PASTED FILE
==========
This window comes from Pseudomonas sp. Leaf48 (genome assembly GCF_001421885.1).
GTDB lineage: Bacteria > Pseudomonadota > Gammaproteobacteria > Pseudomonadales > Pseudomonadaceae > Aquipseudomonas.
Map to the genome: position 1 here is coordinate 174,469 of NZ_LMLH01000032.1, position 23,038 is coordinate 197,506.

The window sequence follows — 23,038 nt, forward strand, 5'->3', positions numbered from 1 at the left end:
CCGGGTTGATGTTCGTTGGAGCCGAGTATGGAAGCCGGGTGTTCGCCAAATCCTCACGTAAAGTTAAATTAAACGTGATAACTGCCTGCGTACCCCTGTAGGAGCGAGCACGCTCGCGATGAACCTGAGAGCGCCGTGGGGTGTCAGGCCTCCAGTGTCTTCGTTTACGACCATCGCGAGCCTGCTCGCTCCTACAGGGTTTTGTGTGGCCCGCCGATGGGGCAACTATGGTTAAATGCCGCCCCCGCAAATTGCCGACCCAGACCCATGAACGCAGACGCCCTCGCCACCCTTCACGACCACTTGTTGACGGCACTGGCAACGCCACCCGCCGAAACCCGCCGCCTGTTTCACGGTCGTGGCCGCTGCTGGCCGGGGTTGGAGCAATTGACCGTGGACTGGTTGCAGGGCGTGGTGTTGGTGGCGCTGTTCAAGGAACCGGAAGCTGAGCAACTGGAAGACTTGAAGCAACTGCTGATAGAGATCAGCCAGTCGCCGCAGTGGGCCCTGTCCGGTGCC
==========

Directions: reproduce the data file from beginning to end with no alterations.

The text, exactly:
This window comes from Pseudomonas sp. Leaf48 (genome assembly GCF_001421885.1).
GTDB lineage: Bacteria > Pseudomonadota > Gammaproteobacteria > Pseudomonadales > Pseudomonadaceae > Aquipseudomonas.
Map to the genome: position 1 here is coordinate 174,469 of NZ_LMLH01000032.1, position 23,038 is coordinate 197,506.

The window sequence follows — 23,038 nt, forward strand, 5'->3', positions numbered from 1 at the left end:
CCGGGTTGATGTTCGTTGGAGCCGAGTATGGAAGCCGGGTGTTCGCCAAATCCTCACGTAAAGTTAAATTAAACGTGATAACTGCCTGCGTACCCCTGTAGGAGCGAGCACGCTCGCGATGAACCTGAGAGCGCCGTGGGGTGTCAGGCCTCCAGTGTCTTCGTTTACGACCATCGCGAGCCTGCTCGCTCCTACAGGGTTTTGTGTGGCCCGCCGATGGGGCAACTATGGTTAAATGCCGCCCCCGCAAATTGCCGACCCAGACCCATGAACGCAGACGCCCTCGCCACCCTTCACGACCACTTGTTGACGGCACTGGCAACGCCACCCGCCGAAACCCGCCGCCTGTTTCACGGTCGTGGCCGCTGCTGGCCGGGGTTGGAGCAATTGACCGTGGACTGGTTGCAGGGCGTGGTGTTGGTGGCGCTGTTCAAGGAACCGGAAGCTGAGCAACTGGAAGACTTGAAGCAACTGCTGATAGAGATCAGCCAGTCGCCGCAGTGGGCCCTGTCCGGTGCC